United raised $929.3 from its 2013-1 secured EETC in August 2013. It also raised $600 million in two unsecured issues during the year.

Other potential US EETC issuers include Delta Air Lines and Hawaiian Airlines, both of whom have tapped the market before, and Alaska Airlines, which is considering its first capital markets deal.

Atlanta-based Delta is understood to have financed 10 of its 19 Boeing 737-900ER deliveries in 2014 through a sale and leaseback deal with CIT. It has paid cash for another three aircraft, Flightglobal’s Ascend Online database shows.

This leaves the carrier with six unfinanced mainline deliveries that it could pay for with cash, lease or finance with new secured debt in 2014.

Delta’s last EETC was the $479.9 million 2012-1 deal in June 2012.

Hawaiian Airlines is considering a EETC, as well as bank debt and lease financing, for its three Airbus A330-200 deliveries in 2015, says Matt Baumgarth, director of fleet acquisition at the Honolulu-based carrier.

The airline issued a $444.6 million EETC for six aircraft in May 2013, its first such capital markets deal.

Alaska is considering raising new debt secured by some of its Boeing 737 fleet in the second half of 2014, according to treasurer Mark Eliasen. EETCs are one of the options that it is considering, he says.

Market participants at ISTAT agree that the Seattle-based carrier is a very good credit and will have its options open in the debt market.

Alaska could be well suited to a private EETC deal, says one lender. The private placements are bought entirely by institutional investors, such as insurance companies.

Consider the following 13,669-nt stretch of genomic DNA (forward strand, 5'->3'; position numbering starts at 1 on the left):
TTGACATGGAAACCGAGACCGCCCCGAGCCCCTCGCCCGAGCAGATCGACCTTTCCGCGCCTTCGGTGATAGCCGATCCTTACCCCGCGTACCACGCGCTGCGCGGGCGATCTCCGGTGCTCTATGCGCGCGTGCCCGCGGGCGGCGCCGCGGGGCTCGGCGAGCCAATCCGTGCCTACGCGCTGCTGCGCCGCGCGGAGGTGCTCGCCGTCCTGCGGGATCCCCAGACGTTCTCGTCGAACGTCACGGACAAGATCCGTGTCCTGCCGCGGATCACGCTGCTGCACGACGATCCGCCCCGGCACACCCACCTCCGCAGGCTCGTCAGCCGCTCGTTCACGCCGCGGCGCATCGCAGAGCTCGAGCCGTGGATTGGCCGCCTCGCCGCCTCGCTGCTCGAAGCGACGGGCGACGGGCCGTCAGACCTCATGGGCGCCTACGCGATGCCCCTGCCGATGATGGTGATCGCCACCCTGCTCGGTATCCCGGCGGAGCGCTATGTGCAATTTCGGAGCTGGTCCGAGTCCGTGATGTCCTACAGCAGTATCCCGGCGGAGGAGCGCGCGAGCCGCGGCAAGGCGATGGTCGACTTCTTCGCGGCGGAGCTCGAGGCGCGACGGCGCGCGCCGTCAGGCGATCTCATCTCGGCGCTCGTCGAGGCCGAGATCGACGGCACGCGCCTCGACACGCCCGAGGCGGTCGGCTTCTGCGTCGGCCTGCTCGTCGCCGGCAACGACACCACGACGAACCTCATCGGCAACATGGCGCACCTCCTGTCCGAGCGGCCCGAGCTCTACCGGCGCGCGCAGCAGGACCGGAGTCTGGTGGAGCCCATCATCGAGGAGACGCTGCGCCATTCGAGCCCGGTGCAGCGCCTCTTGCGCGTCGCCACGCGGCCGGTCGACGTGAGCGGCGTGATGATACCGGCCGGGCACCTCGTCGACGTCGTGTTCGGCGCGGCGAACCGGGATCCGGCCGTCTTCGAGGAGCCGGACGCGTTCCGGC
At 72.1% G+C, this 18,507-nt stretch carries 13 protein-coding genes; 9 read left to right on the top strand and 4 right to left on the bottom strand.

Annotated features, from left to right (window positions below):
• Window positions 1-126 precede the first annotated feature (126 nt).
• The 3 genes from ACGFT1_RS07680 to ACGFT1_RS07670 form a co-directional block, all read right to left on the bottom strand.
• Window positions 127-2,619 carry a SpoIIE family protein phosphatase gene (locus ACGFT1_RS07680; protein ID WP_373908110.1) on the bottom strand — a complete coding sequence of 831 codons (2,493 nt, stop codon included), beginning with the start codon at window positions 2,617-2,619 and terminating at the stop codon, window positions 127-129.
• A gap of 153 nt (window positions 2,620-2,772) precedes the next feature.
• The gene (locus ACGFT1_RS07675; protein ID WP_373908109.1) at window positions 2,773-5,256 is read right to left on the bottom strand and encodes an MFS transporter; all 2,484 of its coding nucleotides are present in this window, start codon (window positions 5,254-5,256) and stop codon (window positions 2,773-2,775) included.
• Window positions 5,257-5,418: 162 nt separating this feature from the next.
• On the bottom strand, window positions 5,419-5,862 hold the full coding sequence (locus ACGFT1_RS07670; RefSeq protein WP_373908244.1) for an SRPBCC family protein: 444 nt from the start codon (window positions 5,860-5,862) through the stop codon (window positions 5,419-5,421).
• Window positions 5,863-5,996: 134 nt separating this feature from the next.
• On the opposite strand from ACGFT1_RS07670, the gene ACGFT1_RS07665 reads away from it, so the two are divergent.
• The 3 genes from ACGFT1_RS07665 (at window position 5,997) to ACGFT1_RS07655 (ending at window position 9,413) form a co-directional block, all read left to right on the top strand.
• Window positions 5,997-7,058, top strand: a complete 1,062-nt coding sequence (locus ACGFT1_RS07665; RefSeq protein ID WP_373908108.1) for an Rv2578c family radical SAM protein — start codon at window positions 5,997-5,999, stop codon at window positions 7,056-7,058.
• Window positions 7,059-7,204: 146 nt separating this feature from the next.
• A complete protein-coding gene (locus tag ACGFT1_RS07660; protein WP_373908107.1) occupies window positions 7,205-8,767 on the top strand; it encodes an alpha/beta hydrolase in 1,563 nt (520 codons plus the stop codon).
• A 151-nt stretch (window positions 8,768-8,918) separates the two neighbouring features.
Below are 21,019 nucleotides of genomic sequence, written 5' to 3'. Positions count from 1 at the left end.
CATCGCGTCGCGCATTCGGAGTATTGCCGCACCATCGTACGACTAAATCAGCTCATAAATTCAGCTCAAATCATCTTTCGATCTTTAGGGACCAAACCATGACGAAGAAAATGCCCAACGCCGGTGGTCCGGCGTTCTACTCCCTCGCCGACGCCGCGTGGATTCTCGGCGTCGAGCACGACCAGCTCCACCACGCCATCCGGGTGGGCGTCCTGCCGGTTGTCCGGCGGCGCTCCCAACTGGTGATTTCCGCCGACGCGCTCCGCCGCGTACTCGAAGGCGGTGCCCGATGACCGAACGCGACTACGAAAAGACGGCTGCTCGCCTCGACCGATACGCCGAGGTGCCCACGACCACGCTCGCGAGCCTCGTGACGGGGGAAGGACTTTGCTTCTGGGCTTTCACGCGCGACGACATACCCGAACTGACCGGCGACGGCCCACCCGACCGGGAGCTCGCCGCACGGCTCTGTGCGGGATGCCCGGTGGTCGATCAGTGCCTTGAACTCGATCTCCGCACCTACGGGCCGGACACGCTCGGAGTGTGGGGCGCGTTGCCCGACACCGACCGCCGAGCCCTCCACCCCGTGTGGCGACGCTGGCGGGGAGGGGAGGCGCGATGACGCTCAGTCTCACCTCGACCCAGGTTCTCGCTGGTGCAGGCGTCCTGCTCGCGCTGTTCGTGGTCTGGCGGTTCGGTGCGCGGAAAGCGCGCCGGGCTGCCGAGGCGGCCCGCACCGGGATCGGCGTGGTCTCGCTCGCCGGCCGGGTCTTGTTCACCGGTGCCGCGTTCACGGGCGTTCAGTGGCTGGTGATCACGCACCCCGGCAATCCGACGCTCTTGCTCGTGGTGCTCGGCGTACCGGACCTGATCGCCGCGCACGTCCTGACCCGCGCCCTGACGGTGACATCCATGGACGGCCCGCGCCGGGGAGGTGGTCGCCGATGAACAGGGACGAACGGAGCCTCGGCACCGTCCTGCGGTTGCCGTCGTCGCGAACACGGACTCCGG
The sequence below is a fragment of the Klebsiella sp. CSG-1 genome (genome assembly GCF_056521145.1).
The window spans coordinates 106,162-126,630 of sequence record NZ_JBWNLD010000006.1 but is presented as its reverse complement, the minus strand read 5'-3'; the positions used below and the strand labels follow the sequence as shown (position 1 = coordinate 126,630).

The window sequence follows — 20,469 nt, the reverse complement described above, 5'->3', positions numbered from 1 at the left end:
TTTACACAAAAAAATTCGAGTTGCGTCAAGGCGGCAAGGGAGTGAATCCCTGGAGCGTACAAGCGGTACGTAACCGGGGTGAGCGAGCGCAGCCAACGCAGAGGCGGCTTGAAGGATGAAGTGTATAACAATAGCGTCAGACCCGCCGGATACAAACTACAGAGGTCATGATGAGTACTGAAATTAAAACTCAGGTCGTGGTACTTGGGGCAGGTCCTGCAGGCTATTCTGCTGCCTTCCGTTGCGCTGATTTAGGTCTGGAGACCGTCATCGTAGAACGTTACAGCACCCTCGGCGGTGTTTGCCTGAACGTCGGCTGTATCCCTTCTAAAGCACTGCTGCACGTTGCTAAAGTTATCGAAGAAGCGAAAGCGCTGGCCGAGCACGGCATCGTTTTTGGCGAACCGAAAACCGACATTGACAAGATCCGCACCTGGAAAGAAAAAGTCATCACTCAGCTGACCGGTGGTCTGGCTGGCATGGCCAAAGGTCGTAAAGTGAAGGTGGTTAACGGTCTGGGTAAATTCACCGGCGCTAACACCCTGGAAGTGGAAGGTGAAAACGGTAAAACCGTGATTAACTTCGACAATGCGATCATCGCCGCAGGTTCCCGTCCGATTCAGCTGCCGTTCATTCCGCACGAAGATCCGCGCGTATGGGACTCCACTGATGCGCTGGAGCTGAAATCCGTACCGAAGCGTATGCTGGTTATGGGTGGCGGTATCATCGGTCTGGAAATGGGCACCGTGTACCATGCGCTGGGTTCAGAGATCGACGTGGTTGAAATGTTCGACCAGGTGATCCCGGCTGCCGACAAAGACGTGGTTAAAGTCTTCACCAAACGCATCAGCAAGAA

Such a deal would be similar to $225.7 million private EETC that JetBlue Airways closed in October 2013. The deal was upsized from $160 million after it received strong interest from institutional buyers.

“They can do a vanilla bank deal that will be priced extraordinary well, they can do a capital markets public deal [or] they can do a private placement on the capital markets,” says Kostya Zolotusky, managing director of capital markets development at Boeing Capital. “When you’re in as strong as Alaska, you have a lot of options.”


Turkish Airlines is at the top of everyone’s list of foreign carriers that could issue a EETC in 2014. The carrier has mandated Citi and Goldman Sachs for a $450 million to $500 million deal they plan to launch in the first half, sources have told Flightglobal.

Ryanair received a BBB+ rating from Standard & Poor’s (S&P) earlier in March, in what is seen as a first step towards a capital markets deal.

Jim Dempsey, treasurer of the Ireland-based low-cost carrier, said in January that it was “toying” with the idea of funding part of its order book with EETCs.

Ryanair has seven Boeing 737-800 deliveries scheduled through the end of 2014 and 31 in 2015, according to Ascend.

WestJet has discussed the possibility of a capital markets issue with lenders in New York but has yet to move on a deal despite being a “great credit” in the words of one lender.

The Canadian low-cost carrier has continued to finance its deliveries with export credit from either the US Export-Import Bank (Ex-Im) and Export Development Canada (EDC), and sale and leaseback deals.

“I think what we’re going to see continuing is this trend of more and more non-US carriers bringing deals to the market,” says Doug Greco, vice-president of sales finance at Airbus Americas. Likely issuers will be “household” names, he adds.